Biden admin outlines plan to cut vital water supplies in western states
Actions could lead to a reduction of 652 billion gallons of water supplies to multiple western states

Deputy Secretary of the Interior Tommy Beaudreau speaks alongside Colorado Gov. Jared Polis

The Biden administration proposed actions Tuesday that would significantly reduce water supplies in seven western states amid severe drought conditions that stretch back decades.

The Department of the Interior (DOI) released a draft proposal that highlighted two potential actions it could take to combat the Colorado River Basin's deteriorating water levels. The two proposals would each consist of federally-mandated supply reductions for states that are dependent on the river system which provides water for more than 40 million Americans and is vital for western states' economies.

"Failure is not an option," Tommy Beaudreau, the DOI's deputy secretary, said in a statement. "Recognizing the severity of the worsening drought, the Biden-Harris administration is bringing every tool and every resource to bear through the President’s Investing in America agenda to protect the stability and sustainability of the Colorado River System now and into the future."

In addition to the water it supplies to millions of Americans, the 1,450-mile Colorado River supports 5.5 million acres of agricultural lands, provides electricity to millions of residents through hydroelectric dams and has key recreational and ecological uses.

Overall, the river provides water resources to seven states which are divided into two groups: the Upper Basin and Lower Basin. The Upper Basin consists of Colorado, New Mexico, Utah and Wyoming while the Lower Basin includes Arizona, California, and Nevada.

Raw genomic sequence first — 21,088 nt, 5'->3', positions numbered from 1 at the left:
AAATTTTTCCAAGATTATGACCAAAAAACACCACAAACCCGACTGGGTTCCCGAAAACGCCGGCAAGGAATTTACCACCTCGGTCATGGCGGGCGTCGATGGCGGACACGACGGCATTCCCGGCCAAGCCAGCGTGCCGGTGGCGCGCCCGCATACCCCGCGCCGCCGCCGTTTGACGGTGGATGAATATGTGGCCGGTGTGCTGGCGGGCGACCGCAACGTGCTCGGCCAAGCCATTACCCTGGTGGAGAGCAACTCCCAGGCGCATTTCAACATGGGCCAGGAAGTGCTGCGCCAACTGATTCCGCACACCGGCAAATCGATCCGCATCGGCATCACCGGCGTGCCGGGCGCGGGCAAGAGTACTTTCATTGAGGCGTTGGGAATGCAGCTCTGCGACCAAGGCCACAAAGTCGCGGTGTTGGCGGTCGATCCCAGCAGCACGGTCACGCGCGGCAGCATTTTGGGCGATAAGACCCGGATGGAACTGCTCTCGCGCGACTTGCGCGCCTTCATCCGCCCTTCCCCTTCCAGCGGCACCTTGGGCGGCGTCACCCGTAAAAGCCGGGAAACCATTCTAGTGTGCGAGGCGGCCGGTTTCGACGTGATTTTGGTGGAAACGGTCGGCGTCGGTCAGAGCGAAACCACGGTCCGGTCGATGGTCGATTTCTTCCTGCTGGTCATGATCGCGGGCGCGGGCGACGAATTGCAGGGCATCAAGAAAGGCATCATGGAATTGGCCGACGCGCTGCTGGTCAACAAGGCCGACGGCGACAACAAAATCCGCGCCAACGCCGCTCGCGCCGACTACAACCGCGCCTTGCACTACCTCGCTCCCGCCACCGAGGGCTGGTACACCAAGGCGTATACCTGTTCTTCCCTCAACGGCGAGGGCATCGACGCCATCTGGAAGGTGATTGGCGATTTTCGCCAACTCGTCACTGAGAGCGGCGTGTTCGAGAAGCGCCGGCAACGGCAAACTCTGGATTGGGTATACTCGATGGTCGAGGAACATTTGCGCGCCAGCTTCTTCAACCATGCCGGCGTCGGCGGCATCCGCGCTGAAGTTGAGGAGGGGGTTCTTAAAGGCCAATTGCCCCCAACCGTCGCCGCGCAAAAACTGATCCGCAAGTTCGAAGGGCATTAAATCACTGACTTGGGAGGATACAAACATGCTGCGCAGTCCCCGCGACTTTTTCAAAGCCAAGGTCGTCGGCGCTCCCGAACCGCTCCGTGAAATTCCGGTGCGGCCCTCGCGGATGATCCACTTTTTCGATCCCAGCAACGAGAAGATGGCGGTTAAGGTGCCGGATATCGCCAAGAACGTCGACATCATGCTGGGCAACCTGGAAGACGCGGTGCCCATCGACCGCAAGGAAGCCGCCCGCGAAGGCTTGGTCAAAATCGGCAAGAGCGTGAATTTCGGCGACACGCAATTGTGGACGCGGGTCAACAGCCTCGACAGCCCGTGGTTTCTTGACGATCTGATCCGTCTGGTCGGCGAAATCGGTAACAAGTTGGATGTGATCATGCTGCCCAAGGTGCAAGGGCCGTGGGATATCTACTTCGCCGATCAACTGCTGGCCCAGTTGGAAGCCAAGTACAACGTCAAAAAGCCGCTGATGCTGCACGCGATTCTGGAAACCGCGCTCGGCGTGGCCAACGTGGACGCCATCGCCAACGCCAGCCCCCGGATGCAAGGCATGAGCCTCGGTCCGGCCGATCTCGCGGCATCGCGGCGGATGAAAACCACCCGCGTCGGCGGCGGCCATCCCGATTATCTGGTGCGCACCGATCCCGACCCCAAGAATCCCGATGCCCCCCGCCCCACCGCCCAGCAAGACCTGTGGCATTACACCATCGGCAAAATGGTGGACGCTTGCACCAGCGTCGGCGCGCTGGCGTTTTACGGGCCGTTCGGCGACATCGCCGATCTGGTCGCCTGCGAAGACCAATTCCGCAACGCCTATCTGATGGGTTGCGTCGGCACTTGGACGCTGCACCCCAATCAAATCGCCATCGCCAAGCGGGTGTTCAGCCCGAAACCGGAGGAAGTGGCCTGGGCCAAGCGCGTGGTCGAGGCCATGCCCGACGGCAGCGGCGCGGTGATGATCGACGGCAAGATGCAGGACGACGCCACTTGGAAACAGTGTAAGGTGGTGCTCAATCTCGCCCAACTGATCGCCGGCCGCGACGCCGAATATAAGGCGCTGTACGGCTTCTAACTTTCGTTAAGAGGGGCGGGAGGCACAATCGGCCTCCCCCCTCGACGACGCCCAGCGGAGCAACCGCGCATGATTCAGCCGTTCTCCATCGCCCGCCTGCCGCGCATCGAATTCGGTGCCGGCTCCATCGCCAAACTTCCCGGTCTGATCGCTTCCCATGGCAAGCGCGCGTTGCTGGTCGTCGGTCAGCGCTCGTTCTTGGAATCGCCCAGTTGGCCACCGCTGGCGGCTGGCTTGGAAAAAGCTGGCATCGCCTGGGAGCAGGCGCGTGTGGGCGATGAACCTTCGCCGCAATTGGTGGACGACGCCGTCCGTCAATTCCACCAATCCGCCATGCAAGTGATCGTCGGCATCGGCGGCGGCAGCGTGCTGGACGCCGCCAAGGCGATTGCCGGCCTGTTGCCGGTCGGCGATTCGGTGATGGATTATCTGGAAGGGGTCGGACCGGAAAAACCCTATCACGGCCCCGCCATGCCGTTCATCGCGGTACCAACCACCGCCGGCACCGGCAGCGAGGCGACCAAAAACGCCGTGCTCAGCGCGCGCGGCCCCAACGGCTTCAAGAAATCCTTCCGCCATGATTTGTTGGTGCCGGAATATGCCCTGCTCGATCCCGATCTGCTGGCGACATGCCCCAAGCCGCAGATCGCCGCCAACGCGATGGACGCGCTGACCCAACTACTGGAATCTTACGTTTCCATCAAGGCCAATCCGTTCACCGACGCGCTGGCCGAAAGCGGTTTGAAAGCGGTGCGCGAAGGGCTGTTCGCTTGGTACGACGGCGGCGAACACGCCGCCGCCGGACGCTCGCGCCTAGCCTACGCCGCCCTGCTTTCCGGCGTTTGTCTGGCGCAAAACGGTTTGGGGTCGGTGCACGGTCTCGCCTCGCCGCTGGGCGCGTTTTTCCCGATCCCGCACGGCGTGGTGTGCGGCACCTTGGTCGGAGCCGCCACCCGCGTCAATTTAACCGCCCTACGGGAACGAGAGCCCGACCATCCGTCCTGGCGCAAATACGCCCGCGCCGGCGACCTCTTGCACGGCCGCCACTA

While Upper Basin states mainly receive water from smaller rivers that branch off the Colorado River, the Lower Basin states largely receive water pooled in Lake Powell, a man-made reservoir along the Utah-Arizona border, and Lake Mead, a reservoir along the Nevada-Arizona border. The Glen Canyon Dam in northern Arizona and Hoover Dam in southern Nevada are able to control water flows from the respective reservoirs to the Lower Basin states.

As a result of decades of drought conditions, both Lake Powell and Lake Mead have dropped to lower levels, nearing so-called dead pool levels when water is unable to flow from a reservoir through its dam, threatening water supplies and the hydropower-generated electricity for tens of millions of Americans. 

"Drought conditions in the Colorado River Basin have been two decades in the making," said Bureau of Reclamation Commissioner Camille Calimlim Touton. "To meet this moment, we must continue to work together, through a commitment to protecting the river, leading with science and a shared understanding that unprecedented conditions require new solutions."

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